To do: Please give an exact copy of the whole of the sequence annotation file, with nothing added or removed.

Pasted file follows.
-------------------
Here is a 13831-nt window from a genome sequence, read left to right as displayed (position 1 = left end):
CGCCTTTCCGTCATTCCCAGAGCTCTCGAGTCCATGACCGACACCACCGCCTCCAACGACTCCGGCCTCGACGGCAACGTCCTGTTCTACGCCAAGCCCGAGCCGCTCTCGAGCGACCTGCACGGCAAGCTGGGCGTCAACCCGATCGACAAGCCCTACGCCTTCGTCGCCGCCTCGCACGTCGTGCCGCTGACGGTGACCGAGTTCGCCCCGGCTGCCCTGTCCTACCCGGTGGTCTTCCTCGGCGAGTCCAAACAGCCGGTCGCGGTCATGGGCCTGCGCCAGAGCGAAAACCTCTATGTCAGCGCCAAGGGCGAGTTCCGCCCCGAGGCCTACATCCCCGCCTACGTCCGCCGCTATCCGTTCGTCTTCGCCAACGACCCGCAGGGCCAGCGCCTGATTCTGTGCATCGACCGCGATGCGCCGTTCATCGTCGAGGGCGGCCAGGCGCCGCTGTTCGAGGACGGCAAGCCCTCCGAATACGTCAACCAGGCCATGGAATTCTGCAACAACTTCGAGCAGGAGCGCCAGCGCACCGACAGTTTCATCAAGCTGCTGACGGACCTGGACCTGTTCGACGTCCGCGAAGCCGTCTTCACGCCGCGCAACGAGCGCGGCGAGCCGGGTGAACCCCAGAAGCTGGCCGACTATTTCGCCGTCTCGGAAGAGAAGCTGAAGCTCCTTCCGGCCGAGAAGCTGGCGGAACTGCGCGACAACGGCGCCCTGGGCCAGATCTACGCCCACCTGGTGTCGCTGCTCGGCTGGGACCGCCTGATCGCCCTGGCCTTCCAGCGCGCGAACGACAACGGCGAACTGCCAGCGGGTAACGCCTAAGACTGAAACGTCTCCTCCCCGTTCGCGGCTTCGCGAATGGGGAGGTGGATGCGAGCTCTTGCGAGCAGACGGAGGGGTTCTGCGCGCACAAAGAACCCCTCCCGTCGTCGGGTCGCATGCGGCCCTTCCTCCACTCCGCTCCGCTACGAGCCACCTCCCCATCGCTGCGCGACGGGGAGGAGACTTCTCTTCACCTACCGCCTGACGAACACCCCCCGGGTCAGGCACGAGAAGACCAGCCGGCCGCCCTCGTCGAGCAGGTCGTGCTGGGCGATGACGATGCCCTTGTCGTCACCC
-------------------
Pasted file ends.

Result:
Here is a 13831-nt window from a genome sequence, read left to right as displayed (position 1 = left end):
CGCCTTTCCGTCATTCCCAGAGCTCTCGAGTCCATGACCGACACCACCGCCTCCAACGACTCCGGCCTCGACGGCAACGTCCTGTTCTACGCCAAGCCCGAGCCGCTCTCGAGCGACCTGCACGGCAAGCTGGGCGTCAACCCGATCGACAAGCCCTACGCCTTCGTCGCCGCCTCGCACGTCGTGCCGCTGACGGTGACCGAGTTCGCCCCGGCTGCCCTGTCCTACCCGGTGGTCTTCCTCGGCGAGTCCAAACAGCCGGTCGCGGTCATGGGCCTGCGCCAGAGCGAAAACCTCTATGTCAGCGCCAAGGGCGAGTTCCGCCCCGAGGCCTACATCCCCGCCTACGTCCGCCGCTATCCGTTCGTCTTCGCCAACGACCCGCAGGGCCAGCGCCTGATTCTGTGCATCGACCGCGATGCGCCGTTCATCGTCGAGGGCGGCCAGGCGCCGCTGTTCGAGGACGGCAAGCCCTCCGAATACGTCAACCAGGCCATGGAATTCTGCAACAACTTCGAGCAGGAGCGCCAGCGCACCGACAGTTTCATCAAGCTGCTGACGGACCTGGACCTGTTCGACGTCCGCGAAGCCGTCTTCACGCCGCGCAACGAGCGCGGCGAGCCGGGTGAACCCCAGAAGCTGGCCGACTATTTCGCCGTCTCGGAAGAGAAGCTGAAGCTCCTTCCGGCCGAGAAGCTGGCGGAACTGCGCGACAACGGCGCCCTGGGCCAGATCTACGCCCACCTGGTGTCGCTGCTCGGCTGGGACCGCCTGATCGCCCTGGCCTTCCAGCGCGCGAACGACAACGGCGAACTGCCAGCGGGTAACGCCTAAGACTGAAACGTCTCCTCCCCGTTCGCGGCTTCGCGAATGGGGAGGTGGATGCGAGCTCTTGCGAGCAGACGGAGGGGTTCTGCGCGCACAAAGAACCCCTCCCGTCGTCGGGTCGCATGCGGCCCTTCCTCCACTCCGCTCCGCTACGAGCCACCTCCCCATCGCTGCGCGACGGGGAGGAGACTTCTCTTCACCTACCGCCTGACGAACACCCCCCGGGTCAGGCACGAGAAGACCAGCCGGCCGCCCTCGTCGAGCAGGTCGTGCTGGGCGATGACGATGCCCTTGTCGTCACCC